Down in the doldrums again.

Down in the doldrums again. Sometimes, when things are working, life seems to make such perfect sense, and you know that even the peasant slaving away in the dusty field or the beggar clanging his bowl of pennies year after year at the same exact spot by the footbridge in Causeway Bay — even they have something wonderful to live for, some light that shines in their life and brings just enough magic to their seemingly drab existence.

Today, that light is out for me. I have to face the fact that I made a fundamental error: I should not have moved to China. No, it has nothing to do with the weather, the elevators, the bad driving, the too-spicy food, the loneliness, the broken ATMs and perennial banking debacles, the traffic, the customer service, the language, the government, the Internet blackouts, the bad TV shows, the shabby infrastructure, the miseries of China’s gays, the daily breakdowns, the high price of coffee, the media’s pretense that everybody is happy, the lines or the noise or the pollution — none of these things.

It’s that I am in a job that cannot fulfill my need to be “creative,” to come up with new ideas, to write and interact and make a difference. I was able to do that in Hong Kong for a simple reason: English is a primary language there. There are so many English-language media in Hong Kong and they all need materials in English, and I helped to meet those needs. Here there is virtually no such need, and my love for words, for writing, for communicating — it is all irrelevant. I am suddenly an administrator and not an artist. (I don’t know how much of an artist I ever was, but at least when I write I feel impassioned and “in touch” with something that I like to believe is an artistic instinct or talent.)

I have thought about giving my notice, but that is not a decision to be made on impulse. The job market in my area is tight, and some people would kill for my job. My “reasonable” voice tells me to stick it out for a full year, my passionate voice tells me to give my notice today.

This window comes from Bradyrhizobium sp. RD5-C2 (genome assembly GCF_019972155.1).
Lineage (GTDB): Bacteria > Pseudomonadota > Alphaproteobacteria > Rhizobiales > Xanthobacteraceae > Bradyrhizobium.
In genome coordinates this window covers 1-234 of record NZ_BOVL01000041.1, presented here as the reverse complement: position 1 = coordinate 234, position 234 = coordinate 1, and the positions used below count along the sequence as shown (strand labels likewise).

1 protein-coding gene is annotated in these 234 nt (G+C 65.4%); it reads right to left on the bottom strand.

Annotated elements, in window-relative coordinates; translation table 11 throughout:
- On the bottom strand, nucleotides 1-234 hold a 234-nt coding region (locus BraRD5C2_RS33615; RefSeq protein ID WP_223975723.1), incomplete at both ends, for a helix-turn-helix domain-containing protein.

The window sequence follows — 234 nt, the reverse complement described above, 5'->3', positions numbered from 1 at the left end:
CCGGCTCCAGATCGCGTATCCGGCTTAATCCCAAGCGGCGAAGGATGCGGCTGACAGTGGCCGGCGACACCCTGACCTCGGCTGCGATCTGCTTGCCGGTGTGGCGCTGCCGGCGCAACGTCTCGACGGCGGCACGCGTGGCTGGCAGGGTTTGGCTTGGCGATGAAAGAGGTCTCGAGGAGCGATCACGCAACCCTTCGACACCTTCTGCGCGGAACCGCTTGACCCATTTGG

I could deal with a joyless job and stifled creativity if there weren’t one more thing in my life that is missing. Far away from here, in a city sitting in the midst of a vast American desert, is a young man I never see anymore, someone whose voice and whose memory are with me virtually all of the time. We have been apart for more than two years with only very occasional reunions that always seem to evaporate even as they are starting. It is his memory that makes it all but impossible for me to tolerate my present situation, especially at moments like these when all the lights seem to be extinguished. What am I doing here? At least in Hong Kong, where I was writing every day and really making things happen, I felt a sense of purpose and value. Right now that’s not the case, and it makes my sadness over being separated from my friend of many years more painful.

I really do not know what I can do. I have learned always to wait at least a few days before making drastic decisions. And I certainly feel like making a drastic decision now.

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